During that time, the then current President of UNC Erskine Bowles introduced Bunny Sanders to Kenan-Flagler Business School Professor Nick Didow, now Harbor Towns CEO, and, as he said in our interview, “my life hasn’t been the same ever since.” He also saw a future in bringing back water transport and tours to the Albemarle Sound. “These Harbor Towns, this is where North Carolina began,” and that he fully supported Bunny’s idea to, “reconnect the Inner Banks and the Outer Banks…putting water transportation back on the sound as it used to be a hundred years ago.” He describes his part, starting over 15 years ago as, “trying to find a way to fine tune this…so it will be both beneficial to the Inner Banks and the Outer Banks.”

Real traction began when Ed Goodwin, R-Chowan County became involved. Professor Didow explains, “Ed was the Ferry Director for NCDOT…so he understood that ferries and water transportation are not just functional, they’re attractive. They can be enjoyable, fun, and they can connect people, provide excitement and adventure.” Through this and agreement with colleagues that “the Inner Banks of North Carolina are one of three regions that need a little love, they approved a five million dollar grant for a pilot of this project.” With that grant and other investment, Harbor Towns Cruises began looking for boats, a more challenging task than one may think, even with their budget.

As beautiful as the Albemarle Sound is, it is as difficult to navigate. This is where the experts come in as, “the chop can be gnarly,” according to Peter Thompson. Thus, they enlisted retired Ocracoke-Hatteras ferry captain Tex Gallop and worked with “aeronautical engineer designed” boats that are hydrofoil catamarans, designed to keep the riders comfortable and safe through the often shallow choppy waters. As Mr. Thompson explained, “A Hysu Cat (hydrofoil supported catamaran) is a type. Ours is a new class of Hysu Cat called the Albemarle class, made by Smoky Mountain Jetboats of North Carolina.”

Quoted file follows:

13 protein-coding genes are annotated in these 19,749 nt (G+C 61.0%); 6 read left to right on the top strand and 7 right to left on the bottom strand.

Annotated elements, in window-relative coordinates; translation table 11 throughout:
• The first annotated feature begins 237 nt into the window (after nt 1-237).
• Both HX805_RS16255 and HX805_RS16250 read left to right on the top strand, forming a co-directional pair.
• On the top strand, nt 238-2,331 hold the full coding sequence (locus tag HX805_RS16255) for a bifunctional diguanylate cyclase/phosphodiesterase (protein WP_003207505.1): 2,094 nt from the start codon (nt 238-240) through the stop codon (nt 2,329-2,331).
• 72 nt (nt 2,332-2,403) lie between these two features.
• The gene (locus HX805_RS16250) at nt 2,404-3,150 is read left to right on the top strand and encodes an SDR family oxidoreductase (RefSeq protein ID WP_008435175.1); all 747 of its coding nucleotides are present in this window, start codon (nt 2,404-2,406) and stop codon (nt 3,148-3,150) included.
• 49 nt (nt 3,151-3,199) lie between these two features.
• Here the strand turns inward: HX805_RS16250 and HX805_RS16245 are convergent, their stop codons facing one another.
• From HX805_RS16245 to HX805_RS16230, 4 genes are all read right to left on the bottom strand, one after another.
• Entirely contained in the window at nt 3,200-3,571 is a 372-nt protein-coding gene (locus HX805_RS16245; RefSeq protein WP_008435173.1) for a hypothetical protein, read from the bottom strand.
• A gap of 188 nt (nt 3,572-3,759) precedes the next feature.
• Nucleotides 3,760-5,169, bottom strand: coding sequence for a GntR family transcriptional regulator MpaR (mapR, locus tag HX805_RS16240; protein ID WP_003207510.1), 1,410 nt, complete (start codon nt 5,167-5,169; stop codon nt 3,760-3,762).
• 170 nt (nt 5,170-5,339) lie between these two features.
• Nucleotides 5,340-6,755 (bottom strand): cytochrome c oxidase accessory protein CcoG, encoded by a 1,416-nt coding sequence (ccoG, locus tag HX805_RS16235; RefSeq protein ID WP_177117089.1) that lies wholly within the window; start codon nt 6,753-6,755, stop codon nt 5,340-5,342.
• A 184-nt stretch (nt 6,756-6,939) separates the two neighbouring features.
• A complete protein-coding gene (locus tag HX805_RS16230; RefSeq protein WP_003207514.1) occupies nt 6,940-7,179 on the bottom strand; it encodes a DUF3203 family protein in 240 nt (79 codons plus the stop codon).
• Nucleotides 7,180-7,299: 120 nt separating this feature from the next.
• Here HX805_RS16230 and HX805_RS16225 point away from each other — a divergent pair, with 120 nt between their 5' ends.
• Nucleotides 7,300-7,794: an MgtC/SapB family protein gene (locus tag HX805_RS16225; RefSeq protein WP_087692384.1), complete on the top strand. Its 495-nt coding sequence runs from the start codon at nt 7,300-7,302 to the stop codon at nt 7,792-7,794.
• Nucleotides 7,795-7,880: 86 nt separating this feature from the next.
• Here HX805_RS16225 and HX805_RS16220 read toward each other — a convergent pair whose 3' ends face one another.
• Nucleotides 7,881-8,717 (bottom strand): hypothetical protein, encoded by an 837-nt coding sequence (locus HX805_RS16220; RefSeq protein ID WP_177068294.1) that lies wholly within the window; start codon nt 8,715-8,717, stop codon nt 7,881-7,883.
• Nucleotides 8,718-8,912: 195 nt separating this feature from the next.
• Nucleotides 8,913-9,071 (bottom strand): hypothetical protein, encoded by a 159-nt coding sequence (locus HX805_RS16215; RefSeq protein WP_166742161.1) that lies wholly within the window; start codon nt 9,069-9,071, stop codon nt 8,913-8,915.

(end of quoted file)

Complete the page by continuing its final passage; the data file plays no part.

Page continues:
Captain Gallop’s experience ranges from his home waters off Wanchese to as far as Alaska and Nova Scotia. As Senior Captain at Harbor Towns Cruises, he is directly involved in the design process and explained the Hysu Cat catamaran has “a hydrofoil that allows it to ride on the fin,” with as little depth of “10 1/2 inches draw that chops the waves down as you enter the Albemarle Sound.” Being from Wanchese and having captained the Crystal Dawn headboat he knows the waters, and sees many of these boats, some smaller, making trips “from Manteo…up to Kitty Hawk” stopping at various locations in between.

Though focused on the future, the team behind Harbor Towns knows the past-Phillip McMullen even writes history books! Furthermore, Captain Tex Gallop reminds us that “years ago this (the Roanoke Delta) was a hopping area. They had showboat barges…people would head to Norfolk through the Dismal Swamp Canal.” It is this history that is brought back to life with their addition of The Albemarle Queen, a true paddle boat that hosts tours, events, and dinner cruises. Speaking to the authenticity of the vessel, both Thompson and Gallop emphasized the paddles are not just for show, as many paddle boats in use today use modern motors behind cosmetic paddles.